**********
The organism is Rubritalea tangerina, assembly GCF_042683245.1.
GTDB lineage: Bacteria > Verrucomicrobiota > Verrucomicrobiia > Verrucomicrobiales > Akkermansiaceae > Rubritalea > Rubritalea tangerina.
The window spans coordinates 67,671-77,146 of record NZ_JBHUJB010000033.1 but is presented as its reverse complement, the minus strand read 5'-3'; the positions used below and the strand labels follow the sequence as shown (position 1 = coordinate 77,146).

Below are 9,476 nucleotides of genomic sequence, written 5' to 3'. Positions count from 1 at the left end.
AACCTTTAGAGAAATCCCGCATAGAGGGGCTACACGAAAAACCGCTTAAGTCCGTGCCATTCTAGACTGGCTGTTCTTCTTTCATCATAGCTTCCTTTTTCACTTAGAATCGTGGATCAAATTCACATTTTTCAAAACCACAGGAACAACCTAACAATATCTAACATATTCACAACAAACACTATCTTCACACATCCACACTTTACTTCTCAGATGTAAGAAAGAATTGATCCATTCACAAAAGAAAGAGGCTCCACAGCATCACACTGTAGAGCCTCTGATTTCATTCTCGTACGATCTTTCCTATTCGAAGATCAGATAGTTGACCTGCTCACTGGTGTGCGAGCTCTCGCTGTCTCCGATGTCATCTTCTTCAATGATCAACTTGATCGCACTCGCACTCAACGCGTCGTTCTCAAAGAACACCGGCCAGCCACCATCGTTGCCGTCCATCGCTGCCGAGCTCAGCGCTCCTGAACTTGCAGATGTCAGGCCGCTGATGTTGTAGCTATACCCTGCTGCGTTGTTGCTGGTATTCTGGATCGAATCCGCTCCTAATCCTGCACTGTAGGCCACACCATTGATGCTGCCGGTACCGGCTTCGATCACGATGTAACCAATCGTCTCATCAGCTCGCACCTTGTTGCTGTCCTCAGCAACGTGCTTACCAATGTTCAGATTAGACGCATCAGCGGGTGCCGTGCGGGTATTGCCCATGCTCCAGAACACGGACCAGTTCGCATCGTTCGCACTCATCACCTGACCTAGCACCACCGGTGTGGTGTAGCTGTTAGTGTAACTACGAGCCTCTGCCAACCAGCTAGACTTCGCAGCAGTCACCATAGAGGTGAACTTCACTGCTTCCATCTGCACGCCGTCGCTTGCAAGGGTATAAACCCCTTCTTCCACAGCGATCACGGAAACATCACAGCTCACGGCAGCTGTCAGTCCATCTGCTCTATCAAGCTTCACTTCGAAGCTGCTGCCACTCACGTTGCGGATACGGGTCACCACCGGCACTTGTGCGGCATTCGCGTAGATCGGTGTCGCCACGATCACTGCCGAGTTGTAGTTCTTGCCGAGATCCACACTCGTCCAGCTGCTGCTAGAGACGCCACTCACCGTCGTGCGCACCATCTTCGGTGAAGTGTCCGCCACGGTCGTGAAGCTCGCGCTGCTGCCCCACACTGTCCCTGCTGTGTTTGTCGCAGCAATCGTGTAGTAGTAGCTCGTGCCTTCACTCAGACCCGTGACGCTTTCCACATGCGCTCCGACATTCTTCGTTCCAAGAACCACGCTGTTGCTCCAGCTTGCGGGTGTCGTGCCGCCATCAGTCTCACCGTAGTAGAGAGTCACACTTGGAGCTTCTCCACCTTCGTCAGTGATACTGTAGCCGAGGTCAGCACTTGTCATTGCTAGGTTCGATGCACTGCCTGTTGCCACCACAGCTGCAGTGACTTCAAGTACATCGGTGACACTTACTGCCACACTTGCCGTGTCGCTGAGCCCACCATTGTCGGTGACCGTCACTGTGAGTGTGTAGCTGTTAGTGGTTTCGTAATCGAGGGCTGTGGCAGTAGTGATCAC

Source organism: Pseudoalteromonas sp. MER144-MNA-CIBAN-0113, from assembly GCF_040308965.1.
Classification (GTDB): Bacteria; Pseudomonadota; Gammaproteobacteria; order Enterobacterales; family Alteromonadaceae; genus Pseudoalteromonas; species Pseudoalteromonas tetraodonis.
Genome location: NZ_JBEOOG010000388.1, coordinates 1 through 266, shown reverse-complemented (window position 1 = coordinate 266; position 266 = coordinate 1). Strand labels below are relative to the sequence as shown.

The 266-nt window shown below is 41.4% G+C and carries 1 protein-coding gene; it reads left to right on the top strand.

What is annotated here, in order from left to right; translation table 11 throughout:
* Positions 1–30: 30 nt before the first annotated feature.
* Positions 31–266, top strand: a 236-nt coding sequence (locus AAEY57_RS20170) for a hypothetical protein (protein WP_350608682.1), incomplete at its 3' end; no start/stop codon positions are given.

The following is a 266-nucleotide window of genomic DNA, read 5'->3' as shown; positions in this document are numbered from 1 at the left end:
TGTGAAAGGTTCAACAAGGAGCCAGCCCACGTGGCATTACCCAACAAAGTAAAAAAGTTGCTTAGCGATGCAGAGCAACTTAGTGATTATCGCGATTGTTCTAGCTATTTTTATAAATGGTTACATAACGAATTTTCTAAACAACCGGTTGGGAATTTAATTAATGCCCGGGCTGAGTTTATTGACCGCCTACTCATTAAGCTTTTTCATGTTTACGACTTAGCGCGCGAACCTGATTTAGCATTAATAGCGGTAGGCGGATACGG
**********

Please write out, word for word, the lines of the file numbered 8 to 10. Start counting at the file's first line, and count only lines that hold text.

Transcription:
Genome location: NZ_JBEOOG010000388.1, coordinates 1 through 266, shown reverse-complemented (window position 1 = coordinate 266; position 266 = coordinate 1). Strand labels below are relative to the sequence as shown.

The 266-nt window shown below is 41.4% G+C and carries 1 protein-coding gene; it reads left to right on the top strand.

What is annotated here, in order from left to right; translation table 11 throughout: